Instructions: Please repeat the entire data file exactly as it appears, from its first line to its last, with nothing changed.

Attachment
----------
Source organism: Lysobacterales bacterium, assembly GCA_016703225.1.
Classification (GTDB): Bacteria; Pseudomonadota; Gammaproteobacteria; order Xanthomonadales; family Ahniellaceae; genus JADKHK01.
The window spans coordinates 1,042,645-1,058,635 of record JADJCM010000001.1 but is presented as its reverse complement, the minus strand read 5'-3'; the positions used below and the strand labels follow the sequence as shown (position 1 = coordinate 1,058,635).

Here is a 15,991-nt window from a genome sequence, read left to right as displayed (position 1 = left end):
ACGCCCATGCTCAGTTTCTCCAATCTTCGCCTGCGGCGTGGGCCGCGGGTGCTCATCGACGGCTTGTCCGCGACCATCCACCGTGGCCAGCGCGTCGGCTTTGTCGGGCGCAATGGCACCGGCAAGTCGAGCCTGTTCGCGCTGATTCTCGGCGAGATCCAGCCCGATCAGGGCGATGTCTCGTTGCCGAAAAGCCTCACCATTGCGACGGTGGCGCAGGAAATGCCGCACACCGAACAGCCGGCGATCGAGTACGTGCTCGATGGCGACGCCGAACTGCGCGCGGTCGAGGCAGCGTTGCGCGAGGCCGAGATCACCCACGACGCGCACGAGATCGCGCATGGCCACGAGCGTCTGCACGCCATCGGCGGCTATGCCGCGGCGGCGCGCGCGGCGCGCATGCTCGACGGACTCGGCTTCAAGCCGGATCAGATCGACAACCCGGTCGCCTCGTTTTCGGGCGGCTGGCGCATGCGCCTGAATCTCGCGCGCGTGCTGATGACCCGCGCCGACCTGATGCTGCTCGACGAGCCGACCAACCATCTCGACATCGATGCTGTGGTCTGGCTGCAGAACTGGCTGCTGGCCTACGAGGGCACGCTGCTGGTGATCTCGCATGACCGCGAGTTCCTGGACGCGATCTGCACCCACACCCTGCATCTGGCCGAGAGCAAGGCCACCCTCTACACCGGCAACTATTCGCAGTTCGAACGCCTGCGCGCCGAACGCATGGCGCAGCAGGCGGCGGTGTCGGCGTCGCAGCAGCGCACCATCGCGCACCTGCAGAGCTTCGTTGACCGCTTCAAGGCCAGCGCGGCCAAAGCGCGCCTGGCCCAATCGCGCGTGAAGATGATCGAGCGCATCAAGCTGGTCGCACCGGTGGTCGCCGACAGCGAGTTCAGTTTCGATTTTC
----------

Source organism: Lysobacterales bacterium, assembly GCA_016703225.1.
Classification (GTDB): Bacteria; Pseudomonadota; Gammaproteobacteria; order Xanthomonadales; family Ahniellaceae; genus JADKHK01.
The window spans coordinates 1,042,645-1,058,635 of record JADJCM010000001.1 but is presented as its reverse complement, the minus strand read 5'-3'; the positions used below and the strand labels follow the sequence as shown (position 1 = coordinate 1,058,635).

Here is a 15,991-nt window from a genome sequence, read left to right as displayed (position 1 = left end):
ACGCCCATGCTCAGTTTCTCCAATCTTCGCCTGCGGCGTGGGCCGCGGGTGCTCATCGACGGCTTGTCCGCGACCATCCACCGTGGCCAGCGCGTCGGCTTTGTCGGGCGCAATGGCACCGGCAAGTCGAGCCTGTTCGCGCTGATTCTCGGCGAGATCCAGCCCGATCAGGGCGATGTCTCGTTGCCGAAAAGCCTCACCATTGCGACGGTGGCGCAGGAAATGCCGCACACCGAACAGCCGGCGATCGAGTACGTGCTCGATGGCGACGCCGAACTGCGCGCGGTCGAGGCAGCGTTGCGCGAGGCCGAGATCACCCACGACGCGCACGAGATCGCGCATGGCCACGAGCGTCTGCACGCCATCGGCGGCTATGCCGCGGCGGCGCGCGCGGCGCGCATGCTCGACGGACTCGGCTTCAAGCCGGATCAGATCGACAACCCGGTCGCCTCGTTTTCGGGCGGCTGGCGCATGCGCCTGAATCTCGCGCGCGTGCTGATGACCCGCGCCGACCTGATGCTGCTCGACGAGCCGACCAACCATCTCGACATCGATGCTGTGGTCTGGCTGCAGAACTGGCTGCTGGCCTACGAGGGCACGCTGCTGGTGATCTCGCATGACCGCGAGTTCCTGGACGCGATCTGCACCCACACCCTGCATCTGGCCGAGAGCAAGGCCACCCTCTACACCGGCAACTATTCGCAGTTCGAACGCCTGCGCGCCGAACGCATGGCGCAGCAGGCGGCGGTGTCGGCGTCGCAGCAGCGCACCATCGCGCACCTGCAGAGCTTCGTTGACCGCTTCAAGGCCAGCGCGGCCAAAGCGCGCCTGGCCCAATCGCGCGTGAAGATGATCGAGCGCATCAAGCTGGTCGCACCGGTGGTCGCCGACAGCGAGTTCAGTTTCGATTTTC